Getting around on the buses was easy, especially as they stopped just across the road from the hostel. Most have the hydraulic step, and after a day or two we were using them quite confidently. The tube, on the other hand, is not so accessible, and you need to find out beforehand which stations you can use.

Family photo London Dungeon, Neil and Donna with their head on the stocks and the kids holding an axe.

During our stay in London we managed to squeeze in a number of attractions, including the London Dungeon, Harrods, Buckingham Palace, Hyde Park, the London Eye, and lots of window shopping. All of these were wheelchair friendly.

On the 14th we left Rotherhithe to pick up our rental car from London City Airport. The train was accessible, although we had to change lines a couple of times. There were lifts, luckily. One thing I should point out is that we travelled with three large backpacks and a bag on the wheelchair. That way the person pushing the wheelchair had hands free. It was much easier getting on and off public transport as well, although by the end of the holiday they were rather heavy!

London City Airport, compared to Heathrow, is tiny, clean and modern-looking. We did the paper-work and picked up our Skoda (diesel) in no time. We managed to fit all bags, people and wheelchair inside and headed off in the direction of Manchester.

One of the highlights of our stay up north was a visit to the Beatles Museum in Liverpool - something I have always wanted to do. There is a bell to ring for someone to come and operate the open lift, as the museum is downstairs. The lift is not an all-weather lift, and this day was the only day it rained on our whole trip! All survived. Once inside everything is wheelchair-friendly and it cannot fail to impress, whatever your age.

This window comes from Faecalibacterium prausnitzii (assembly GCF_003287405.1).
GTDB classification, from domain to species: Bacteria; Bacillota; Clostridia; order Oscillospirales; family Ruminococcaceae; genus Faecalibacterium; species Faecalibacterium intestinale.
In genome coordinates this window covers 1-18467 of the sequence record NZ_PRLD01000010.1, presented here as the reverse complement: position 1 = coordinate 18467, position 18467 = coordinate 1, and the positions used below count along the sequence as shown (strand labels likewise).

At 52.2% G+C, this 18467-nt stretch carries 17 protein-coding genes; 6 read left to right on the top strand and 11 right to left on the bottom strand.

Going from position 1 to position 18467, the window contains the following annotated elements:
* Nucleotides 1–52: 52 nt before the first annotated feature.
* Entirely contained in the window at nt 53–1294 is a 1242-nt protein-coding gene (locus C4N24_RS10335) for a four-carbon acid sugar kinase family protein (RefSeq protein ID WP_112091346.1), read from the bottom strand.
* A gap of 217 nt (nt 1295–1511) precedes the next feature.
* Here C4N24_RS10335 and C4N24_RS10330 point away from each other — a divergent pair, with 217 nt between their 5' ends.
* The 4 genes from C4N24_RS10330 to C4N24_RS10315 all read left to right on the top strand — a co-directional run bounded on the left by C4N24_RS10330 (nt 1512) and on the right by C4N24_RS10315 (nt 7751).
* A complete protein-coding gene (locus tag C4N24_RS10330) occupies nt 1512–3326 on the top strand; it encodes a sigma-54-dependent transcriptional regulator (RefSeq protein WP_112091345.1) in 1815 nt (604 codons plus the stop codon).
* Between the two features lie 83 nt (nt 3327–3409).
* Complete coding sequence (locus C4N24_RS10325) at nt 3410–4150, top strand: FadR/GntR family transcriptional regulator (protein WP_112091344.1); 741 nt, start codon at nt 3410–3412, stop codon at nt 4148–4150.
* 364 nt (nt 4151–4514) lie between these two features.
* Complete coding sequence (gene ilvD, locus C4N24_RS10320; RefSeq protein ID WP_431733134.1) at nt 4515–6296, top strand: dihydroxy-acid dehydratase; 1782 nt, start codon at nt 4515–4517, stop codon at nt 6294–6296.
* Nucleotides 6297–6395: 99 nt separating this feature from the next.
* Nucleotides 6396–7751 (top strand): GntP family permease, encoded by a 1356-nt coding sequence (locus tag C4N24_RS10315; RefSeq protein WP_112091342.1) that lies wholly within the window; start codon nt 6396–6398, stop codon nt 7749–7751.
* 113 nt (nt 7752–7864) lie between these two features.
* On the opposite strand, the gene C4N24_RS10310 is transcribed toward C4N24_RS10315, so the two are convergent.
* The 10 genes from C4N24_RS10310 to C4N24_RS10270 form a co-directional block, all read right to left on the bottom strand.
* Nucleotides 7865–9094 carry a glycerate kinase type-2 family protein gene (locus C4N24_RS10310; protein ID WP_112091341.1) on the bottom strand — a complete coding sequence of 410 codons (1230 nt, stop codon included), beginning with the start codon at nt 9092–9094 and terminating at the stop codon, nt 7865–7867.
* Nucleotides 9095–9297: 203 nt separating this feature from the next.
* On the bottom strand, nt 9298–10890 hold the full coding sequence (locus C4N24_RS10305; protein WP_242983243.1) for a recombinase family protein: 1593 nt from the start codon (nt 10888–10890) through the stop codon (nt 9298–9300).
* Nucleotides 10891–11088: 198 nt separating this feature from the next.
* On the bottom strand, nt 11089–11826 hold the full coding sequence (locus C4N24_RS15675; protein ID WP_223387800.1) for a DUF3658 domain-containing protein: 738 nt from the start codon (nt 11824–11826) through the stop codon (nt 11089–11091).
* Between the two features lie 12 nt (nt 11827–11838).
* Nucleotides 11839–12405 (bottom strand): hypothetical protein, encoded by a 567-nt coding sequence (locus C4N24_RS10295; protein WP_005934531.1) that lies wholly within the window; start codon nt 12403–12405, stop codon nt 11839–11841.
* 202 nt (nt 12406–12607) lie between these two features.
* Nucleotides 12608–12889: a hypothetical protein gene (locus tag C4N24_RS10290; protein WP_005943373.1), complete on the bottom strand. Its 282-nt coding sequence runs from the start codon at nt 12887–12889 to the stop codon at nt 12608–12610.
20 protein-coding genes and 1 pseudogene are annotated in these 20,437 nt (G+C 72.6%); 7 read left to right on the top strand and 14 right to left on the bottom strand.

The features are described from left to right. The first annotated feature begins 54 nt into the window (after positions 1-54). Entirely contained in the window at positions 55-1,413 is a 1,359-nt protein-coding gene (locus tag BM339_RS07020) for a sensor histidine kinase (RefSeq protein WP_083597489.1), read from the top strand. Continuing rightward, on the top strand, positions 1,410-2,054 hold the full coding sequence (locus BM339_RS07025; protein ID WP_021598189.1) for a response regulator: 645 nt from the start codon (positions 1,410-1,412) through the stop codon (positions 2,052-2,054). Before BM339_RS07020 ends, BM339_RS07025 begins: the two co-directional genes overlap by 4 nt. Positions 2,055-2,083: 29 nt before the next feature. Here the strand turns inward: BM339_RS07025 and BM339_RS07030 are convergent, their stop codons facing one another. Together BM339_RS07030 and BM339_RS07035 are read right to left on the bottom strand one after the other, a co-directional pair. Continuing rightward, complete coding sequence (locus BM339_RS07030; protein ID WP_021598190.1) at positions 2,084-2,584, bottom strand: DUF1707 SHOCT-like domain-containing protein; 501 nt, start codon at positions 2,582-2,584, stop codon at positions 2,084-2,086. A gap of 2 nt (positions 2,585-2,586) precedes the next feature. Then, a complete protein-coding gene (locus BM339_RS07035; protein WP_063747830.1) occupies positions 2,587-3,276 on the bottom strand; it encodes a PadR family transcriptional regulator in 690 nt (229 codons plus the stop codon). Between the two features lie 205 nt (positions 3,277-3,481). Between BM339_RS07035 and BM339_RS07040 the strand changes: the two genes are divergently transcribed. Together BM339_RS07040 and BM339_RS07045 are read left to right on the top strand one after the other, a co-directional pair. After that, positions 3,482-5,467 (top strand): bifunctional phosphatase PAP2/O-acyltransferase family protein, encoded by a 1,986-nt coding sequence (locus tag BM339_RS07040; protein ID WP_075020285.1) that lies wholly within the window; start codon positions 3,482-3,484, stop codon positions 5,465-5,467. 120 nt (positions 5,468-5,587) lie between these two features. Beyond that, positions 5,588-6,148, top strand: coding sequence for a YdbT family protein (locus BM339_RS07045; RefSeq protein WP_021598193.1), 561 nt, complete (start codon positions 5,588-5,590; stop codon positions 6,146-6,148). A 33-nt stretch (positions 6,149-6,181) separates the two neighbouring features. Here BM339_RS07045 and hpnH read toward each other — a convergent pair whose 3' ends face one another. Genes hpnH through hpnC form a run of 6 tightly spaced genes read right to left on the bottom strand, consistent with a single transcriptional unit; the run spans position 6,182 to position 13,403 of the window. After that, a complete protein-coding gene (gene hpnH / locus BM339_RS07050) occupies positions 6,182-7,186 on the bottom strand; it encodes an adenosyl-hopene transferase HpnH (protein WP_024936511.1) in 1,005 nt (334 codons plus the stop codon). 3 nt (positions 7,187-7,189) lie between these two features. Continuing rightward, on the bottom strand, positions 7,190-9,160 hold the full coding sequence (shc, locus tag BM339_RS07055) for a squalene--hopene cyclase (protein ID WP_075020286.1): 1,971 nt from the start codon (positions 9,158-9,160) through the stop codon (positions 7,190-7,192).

The final destination of our stay in England was at Summercourt, near Newquay, in Cornwall. We stayed at Carvynick Cottages, a timeshare resort which we had organised from Australia. We have owned a timeshare unit in Mogo, NSW, for about 15 years, and during this time we have exchanged it for many different locations in Australia, New Zealand and the USA. We used to stipulate that we needed a wheelchair accessible room, but found that we got a lot more choice if we said nothing, and in most cases the rooms are accessible anyway. However on this trip, both times we used Timeshare the access to the bedrooms was up stairs with no elevator! Richie managed by sliding up and down on his bottom, so it was not a problem. Not recommended for electric wheelchairs.

This part of England, while very beautiful, does not have the disabled facilities of the big cities. A car is essential, plus careful booking of accommodation. We visited Newquay, Land's End, Penzance, Truro, Redruth and Falmouth. Neil and I toured Pendennis Castle, once owned by Henry V111, and definitely not wheelchair accessible. Richie still enjoyed his stay in Cornwall, however, as they had reality television!